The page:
Hip Joint Pathology: Clinical Presentation and Correlation Between Magnetic Resonance Arthrography, Ultrasound, and Arthroscopic Findings in 25 Consecutive Cases

Mitchell, Bruce, McCrory, Paul, Brukner, Peter, O'Donnell, John, Colson, Emma and Howells, Robert (2003) Hip Joint Pathology: Clinical Presentation and Correlation Between Magnetic Resonance Arthrography, Ultrasound, and Arthroscopic Findings in 25 Consecutive Cases. Clinical Journal of Sport Medicine, 13 3: 152-156. doi:10.1097/00042752-200305000-00005


Author Mitchell, Bruce
McCrory, Paul
Brukner, Peter
O'Donnell, John
Colson, Emma
Howells, Robert
Title Hip Joint Pathology: Clinical Presentation and Correlation Between Magnetic Resonance Arthrography, Ultrasound, and Arthroscopic Findings in 25 Consecutive Cases
Journal name Clinical Journal of Sport Medicine   Check publisher's open access policy
ISSN 1050-642X
Publication date 2003-05-01
Sub-type Article (original research)
DOI 10.1097/00042752-200305000-00005
Open Access Status Not yet assessed
Volume 13
Issue 3
Start page 152
End page 156
Total pages 5
Place of publication New York, NY
Publisher Raven Press
Language eng
Subject 110604 Sports Medicine
Abstract Background: The hip joint is becoming increasingly recognized as a source of groin pain and, in the authors' experience, buttock and low back pain. Objectives: To determine the range of pathologic diagnoses, clinical presentation, and the correlation between magnetic resonance arthrographic, ultrasonographic, and arthroscopic findings in the hip joint. Methods: We prospectively studied 25 consecutive hip arthroscopies to determine the range of pathologic diagnoses, clinical presentation, and the correlation between magnetic resonance arthrographic, ultrasonographic, and arthroscopic findings. Results: All of the hips arthroscoped had pathology. Back pain and hip pain were the 2 most common presentations. The only consistently positive clinical test result was a restricted and painful hip quadrant compared with the contralateral hip. Of the 17 patients whose flexion, abduction, external rotation (FABER) test results were reported at the time of examination, 15 (88%) were positive, and 2 (12%) negative. Plain radiographs were normal in all patients. All but 1 patient underwent magnetic resonance arthrography. Although specificity of 100% was achieved in our study, the sensitivity was significantly lower, with a relatively high number of false negatives. Hip arthroscopy proved the definitive diagnostic procedure for intraarticular pathology. Conclusions: Hip pathology, particularly labral pathology, may be more common than has been previously recognized. In those patients with chronic groin and low back pain, a high index of suspicion should be maintained. Clinical signs of a painful, restricted hip quadrant and a positive FABER test result should suggest magnetic resonance arthrography in the first instance, but a negative magnetic resonance image should not preclude hip arthroscopy if there is high clinical suspicion of hip joint pathology.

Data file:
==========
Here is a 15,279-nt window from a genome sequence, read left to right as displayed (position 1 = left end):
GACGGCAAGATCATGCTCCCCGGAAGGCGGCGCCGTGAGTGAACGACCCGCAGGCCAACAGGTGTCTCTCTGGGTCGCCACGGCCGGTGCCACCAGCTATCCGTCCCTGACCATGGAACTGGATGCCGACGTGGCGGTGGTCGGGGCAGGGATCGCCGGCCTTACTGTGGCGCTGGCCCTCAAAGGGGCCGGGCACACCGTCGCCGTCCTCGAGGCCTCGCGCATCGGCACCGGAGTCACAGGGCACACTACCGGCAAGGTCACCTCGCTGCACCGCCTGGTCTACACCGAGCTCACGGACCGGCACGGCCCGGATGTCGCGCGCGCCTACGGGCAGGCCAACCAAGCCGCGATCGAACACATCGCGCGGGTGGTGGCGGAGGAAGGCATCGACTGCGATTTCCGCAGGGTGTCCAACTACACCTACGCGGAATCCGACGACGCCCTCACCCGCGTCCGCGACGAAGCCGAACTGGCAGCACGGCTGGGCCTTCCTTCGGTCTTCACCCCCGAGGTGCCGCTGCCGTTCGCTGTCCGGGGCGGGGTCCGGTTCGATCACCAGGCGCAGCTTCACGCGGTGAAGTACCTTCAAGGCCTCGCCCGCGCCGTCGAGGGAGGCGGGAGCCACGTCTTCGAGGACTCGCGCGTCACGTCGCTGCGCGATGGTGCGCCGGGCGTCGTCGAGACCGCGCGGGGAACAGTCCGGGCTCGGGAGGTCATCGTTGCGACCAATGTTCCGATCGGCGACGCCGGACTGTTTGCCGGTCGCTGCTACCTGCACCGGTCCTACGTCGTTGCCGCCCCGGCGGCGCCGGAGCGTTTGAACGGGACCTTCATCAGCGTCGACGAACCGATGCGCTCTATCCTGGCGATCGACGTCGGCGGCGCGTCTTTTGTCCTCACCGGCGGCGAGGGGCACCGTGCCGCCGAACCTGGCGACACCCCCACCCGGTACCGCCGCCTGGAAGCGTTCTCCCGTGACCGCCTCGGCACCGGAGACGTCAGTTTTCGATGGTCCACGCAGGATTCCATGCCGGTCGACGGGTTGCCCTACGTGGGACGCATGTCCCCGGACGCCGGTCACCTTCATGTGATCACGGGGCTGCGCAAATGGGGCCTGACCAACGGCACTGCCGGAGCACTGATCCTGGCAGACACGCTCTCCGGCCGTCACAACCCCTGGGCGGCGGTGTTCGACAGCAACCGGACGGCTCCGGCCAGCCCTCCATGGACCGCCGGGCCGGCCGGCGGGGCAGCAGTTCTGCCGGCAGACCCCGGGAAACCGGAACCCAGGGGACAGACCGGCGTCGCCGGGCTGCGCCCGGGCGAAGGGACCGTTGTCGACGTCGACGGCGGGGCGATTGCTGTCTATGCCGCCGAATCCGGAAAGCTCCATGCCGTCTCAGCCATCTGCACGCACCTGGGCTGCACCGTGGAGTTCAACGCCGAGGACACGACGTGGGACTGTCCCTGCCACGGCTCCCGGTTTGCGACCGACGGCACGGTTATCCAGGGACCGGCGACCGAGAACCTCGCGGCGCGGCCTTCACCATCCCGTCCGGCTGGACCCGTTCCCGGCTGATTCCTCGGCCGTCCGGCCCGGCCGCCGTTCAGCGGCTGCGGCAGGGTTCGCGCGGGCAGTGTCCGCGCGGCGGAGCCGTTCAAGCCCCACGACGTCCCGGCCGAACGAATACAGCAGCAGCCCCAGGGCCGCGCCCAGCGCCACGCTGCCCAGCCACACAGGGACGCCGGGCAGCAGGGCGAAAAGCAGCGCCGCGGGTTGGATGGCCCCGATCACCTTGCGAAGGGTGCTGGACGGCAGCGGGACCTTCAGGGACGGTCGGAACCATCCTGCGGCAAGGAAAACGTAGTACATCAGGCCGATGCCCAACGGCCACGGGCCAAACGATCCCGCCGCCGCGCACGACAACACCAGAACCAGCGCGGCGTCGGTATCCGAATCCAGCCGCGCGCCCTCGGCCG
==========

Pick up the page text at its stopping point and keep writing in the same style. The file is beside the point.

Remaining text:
Keyword Sports medicine
Q-Index Code C1
Q-Index Status Provisional Code
Institutional Status Unknown

Document type: Journal Article
Sub-type: Article (original research)
Collections: Excellence in Research Australia (ERA) - Collection
School of Human Movement and Nutrition Sciences Publications
 
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Created: Wed, 01 Apr 2009, 01:23:52 EST by Ms Karen Naughton on behalf of School of Human Movement and Nutrition Sciences